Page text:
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Special Message

January 19, 1830

To the Senate and House of Representatives.

GENTLEMEN: The accompanying gold medal, commemorative of the delivery of the Liberator President of the Republic of Colombia from the daggers of assassins on the night of the 25th of September last, has been offered for my acceptance by that Government. The respect which I entertain as well for the character of the Liberator President as for the people and Government over which he presides renders this mark of their regard most gratifying to my feelings; but I am prevented from complying with their wishes by the provision of our Constitution forbidding the acceptance of presents from a foreign state by officers of the United States, and it is therefore placed at the disposal of Congress.

The powerful influence in the affairs of his country which the sacrifices and heroic deeds of General Boltvat have acquired for him creates an anxiety as to his future course in which the friends of liberal institutions throughout the world deeply participate. The favorable estimate which I have formed of the nature of the services rendered by him, and of his personal character, impresses me with the strongest confidence that his conduct in the present condition of his country will be such as may best promote her true interest and best secure his own permanent fame.

I deem the present a suitable occasion to inform you that shortly after my communication to Congress at the opening of the session dispatches were received from Mr. Moore, the envoy extraordinary and minister plenipotentiary of the United States to Colombia, stating that he had succeeded in obtaining the assent of the council of ministers to the allowance of the claims of our citizens upon that Government in the cases of the brig Josephine and her cargo and the schooner Ranger and part of her cargo. An official copy of the convention subsequently entered into between Mr. Moore and the secretary of foreign affairs, providing for the final settlement of those claims, has just been received at the Department of State. By an additional article of this convention the claim in the case of the brig Morris is suspended until further information is obtained by the Colombian Government from the Court at Carracas; and Mr. Moore anticipates its early and satisfactory adjustment. The convention only waited the ratification of the Liberator President, who was at the time absent from Bogota, to be binding upon the Colombian Government. Although these claims are not, comparatively, of a large amount, yet the prompt and equitable manner in which the application of Mr. Moore in behalf of our injured citizens was met by that Government entities its conduct to our approbation, and promises well for the future relations of the two countries.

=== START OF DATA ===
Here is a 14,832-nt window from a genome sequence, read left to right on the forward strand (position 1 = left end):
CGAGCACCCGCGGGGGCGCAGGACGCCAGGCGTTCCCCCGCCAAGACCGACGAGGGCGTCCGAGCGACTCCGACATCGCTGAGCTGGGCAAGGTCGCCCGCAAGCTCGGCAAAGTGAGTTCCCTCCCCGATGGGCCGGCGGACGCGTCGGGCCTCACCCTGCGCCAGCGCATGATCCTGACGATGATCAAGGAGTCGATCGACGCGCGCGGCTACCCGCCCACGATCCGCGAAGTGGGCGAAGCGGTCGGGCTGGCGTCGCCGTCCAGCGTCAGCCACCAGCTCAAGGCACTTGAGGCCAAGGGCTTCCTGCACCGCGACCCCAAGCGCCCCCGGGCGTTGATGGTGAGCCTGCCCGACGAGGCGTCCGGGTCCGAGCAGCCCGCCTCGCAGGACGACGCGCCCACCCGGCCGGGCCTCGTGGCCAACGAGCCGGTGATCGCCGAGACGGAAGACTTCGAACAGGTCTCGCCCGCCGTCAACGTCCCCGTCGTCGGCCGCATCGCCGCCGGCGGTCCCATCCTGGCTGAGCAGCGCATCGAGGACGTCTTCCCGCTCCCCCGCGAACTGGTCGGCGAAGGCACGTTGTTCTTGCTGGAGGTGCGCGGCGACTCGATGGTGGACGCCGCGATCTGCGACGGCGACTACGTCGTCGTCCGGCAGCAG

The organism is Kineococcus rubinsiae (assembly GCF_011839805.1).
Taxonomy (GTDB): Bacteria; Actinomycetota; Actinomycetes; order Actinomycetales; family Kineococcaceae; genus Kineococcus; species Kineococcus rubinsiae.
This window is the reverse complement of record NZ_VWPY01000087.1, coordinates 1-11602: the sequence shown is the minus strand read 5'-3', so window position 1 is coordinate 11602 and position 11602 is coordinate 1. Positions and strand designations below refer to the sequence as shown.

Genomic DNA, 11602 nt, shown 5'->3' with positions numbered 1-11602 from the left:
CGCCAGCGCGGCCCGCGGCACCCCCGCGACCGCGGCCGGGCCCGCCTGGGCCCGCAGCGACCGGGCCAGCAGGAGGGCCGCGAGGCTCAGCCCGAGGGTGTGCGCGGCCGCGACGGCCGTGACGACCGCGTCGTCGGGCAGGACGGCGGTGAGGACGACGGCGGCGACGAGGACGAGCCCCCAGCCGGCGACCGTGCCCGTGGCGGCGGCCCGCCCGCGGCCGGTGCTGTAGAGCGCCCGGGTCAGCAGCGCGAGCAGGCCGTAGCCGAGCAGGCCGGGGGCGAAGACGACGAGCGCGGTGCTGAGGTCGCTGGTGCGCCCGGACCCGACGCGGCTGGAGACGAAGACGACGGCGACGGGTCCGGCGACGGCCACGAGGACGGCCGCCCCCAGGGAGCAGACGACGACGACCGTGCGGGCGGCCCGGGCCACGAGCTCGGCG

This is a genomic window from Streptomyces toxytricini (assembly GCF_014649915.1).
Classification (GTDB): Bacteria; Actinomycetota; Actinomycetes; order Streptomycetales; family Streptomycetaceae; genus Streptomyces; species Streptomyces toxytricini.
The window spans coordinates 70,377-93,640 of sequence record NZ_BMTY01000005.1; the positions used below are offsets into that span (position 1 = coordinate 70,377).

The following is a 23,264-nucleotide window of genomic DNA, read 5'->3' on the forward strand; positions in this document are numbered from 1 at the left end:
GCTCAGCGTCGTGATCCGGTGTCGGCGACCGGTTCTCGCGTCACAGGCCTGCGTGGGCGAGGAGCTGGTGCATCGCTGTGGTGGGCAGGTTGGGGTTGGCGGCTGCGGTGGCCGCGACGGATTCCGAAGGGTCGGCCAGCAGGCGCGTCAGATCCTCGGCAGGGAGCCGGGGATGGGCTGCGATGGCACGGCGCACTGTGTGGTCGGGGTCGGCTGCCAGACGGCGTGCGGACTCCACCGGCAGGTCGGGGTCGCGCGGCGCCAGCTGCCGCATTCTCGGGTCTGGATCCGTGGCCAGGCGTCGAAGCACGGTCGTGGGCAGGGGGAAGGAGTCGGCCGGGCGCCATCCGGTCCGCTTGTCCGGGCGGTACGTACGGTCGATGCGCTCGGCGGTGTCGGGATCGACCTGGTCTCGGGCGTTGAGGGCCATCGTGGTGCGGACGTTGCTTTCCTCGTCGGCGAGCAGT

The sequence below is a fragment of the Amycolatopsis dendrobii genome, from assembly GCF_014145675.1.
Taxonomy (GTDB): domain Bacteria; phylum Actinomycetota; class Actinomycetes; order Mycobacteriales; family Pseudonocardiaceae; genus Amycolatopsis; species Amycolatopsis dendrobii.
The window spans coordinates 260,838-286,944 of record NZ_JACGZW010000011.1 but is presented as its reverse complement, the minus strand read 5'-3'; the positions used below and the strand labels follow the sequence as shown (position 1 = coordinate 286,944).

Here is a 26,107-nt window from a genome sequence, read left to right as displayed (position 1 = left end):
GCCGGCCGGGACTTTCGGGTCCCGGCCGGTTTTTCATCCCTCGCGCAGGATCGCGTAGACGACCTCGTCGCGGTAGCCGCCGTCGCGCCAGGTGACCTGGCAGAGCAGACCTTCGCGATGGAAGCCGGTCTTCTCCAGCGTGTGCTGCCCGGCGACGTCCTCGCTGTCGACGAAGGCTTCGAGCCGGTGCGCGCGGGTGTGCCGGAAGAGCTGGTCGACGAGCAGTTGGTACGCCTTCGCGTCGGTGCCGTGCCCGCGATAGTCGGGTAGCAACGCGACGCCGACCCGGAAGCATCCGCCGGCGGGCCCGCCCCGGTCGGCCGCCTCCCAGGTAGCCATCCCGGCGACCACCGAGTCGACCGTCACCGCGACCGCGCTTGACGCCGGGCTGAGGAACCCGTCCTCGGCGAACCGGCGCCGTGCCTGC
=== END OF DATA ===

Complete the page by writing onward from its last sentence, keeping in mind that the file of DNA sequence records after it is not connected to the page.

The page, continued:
It gives me pleasure to add an expression of my entire satisfaction with the conduct of Mr. Moore since his arrival at Bogota. The judgment and discretion evinced by him on occasions of much interest and delicacy, the assiduity displayed in bringing so nearly to a conclusion within five weeks after his arrival claims which had been pending for years, and the promptitude and capacity with which he has entered upon other and more important portions of his official duty are calculated to inspire strong confidence in his future usefulness.


Andrew Jackson, Special Message Online by Gerhard Peters and John T. Woolley, The American Presidency Project

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